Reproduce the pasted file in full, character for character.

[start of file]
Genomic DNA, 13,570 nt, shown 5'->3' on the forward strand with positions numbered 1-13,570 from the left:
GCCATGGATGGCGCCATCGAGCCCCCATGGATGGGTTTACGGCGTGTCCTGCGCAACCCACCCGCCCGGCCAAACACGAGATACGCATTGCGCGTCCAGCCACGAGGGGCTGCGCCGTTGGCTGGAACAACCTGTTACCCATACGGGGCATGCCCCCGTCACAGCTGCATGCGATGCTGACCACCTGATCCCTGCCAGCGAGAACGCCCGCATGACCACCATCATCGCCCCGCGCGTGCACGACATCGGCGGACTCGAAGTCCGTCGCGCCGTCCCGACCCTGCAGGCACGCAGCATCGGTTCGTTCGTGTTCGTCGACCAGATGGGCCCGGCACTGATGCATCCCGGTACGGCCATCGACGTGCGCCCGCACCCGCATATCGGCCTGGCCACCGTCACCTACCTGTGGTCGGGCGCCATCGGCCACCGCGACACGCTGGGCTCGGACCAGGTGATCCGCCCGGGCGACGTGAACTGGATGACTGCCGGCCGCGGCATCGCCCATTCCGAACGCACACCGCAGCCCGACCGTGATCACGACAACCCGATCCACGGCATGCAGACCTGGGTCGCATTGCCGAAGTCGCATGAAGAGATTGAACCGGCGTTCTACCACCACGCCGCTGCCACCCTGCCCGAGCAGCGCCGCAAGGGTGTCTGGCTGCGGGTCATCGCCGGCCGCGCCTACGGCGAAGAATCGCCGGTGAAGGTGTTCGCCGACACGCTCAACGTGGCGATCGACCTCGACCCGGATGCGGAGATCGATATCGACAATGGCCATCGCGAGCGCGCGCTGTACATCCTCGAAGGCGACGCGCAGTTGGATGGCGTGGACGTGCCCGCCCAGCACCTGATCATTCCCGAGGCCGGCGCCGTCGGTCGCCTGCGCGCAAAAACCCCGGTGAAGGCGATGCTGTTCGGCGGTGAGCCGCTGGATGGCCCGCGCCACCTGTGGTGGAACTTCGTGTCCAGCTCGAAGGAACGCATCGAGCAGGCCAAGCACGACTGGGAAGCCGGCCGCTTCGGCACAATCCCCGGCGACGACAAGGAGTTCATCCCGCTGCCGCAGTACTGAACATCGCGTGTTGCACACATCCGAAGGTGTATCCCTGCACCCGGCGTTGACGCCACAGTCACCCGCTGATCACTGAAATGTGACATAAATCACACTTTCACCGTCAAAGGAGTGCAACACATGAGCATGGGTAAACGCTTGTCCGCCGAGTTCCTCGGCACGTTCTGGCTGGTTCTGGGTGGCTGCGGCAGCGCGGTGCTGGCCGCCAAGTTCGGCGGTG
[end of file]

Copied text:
Genomic DNA, 13,570 nt, shown 5'->3' on the forward strand with positions numbered 1-13,570 from the left:
GCCATGGATGGCGCCATCGAGCCCCCATGGATGGGTTTACGGCGTGTCCTGCGCAACCCACCCGCCCGGCCAAACACGAGATACGCATTGCGCGTCCAGCCACGAGGGGCTGCGCCGTTGGCTGGAACAACCTGTTACCCATACGGGGCATGCCCCCGTCACAGCTGCATGCGATGCTGACCACCTGATCCCTGCCAGCGAGAACGCCCGCATGACCACCATCATCGCCCCGCGCGTGCACGACATCGGCGGACTCGAAGTCCGTCGCGCCGTCCCGACCCTGCAGGCACGCAGCATCGGTTCGTTCGTGTTCGTCGACCAGATGGGCCCGGCACTGATGCATCCCGGTACGGCCATCGACGTGCGCCCGCACCCGCATATCGGCCTGGCCACCGTCACCTACCTGTGGTCGGGCGCCATCGGCCACCGCGACACGCTGGGCTCGGACCAGGTGATCCGCCCGGGCGACGTGAACTGGATGACTGCCGGCCGCGGCATCGCCCATTCCGAACGCACACCGCAGCCCGACCGTGATCACGACAACCCGATCCACGGCATGCAGACCTGGGTCGCATTGCCGAAGTCGCATGAAGAGATTGAACCGGCGTTCTACCACCACGCCGCTGCCACCCTGCCCGAGCAGCGCCGCAAGGGTGTCTGGCTGCGGGTCATCGCCGGCCGCGCCTACGGCGAAGAATCGCCGGTGAAGGTGTTCGCCGACACGCTCAACGTGGCGATCGACCTCGACCCGGATGCGGAGATCGATATCGACAATGGCCATCGCGAGCGCGCGCTGTACATCCTCGAAGGCGACGCGCAGTTGGATGGCGTGGACGTGCCCGCCCAGCACCTGATCATTCCCGAGGCCGGCGCCGTCGGTCGCCTGCGCGCAAAAACCCCGGTGAAGGCGATGCTGTTCGGCGGTGAGCCGCTGGATGGCCCGCGCCACCTGTGGTGGAACTTCGTGTCCAGCTCGAAGGAACGCATCGAGCAGGCCAAGCACGACTGGGAAGCCGGCCGCTTCGGCACAATCCCCGGCGACGACAAGGAGTTCATCCCGCTGCCGCAGTACTGAACATCGCGTGTTGCACACATCCGAAGGTGTATCCCTGCACCCGGCGTTGACGCCACAGTCACCCGCTGATCACTGAAATGTGACATAAATCACACTTTCACCGTCAAAGGAGTGCAACACATGAGCATGGGTAAACGCTTGTCCGCCGAGTTCCTCGGCACGTTCTGGCTGGTTCTGGGTGGCTGCGGCAGCGCGGTGCTGGCCGCCAAGTTCGGCGGTG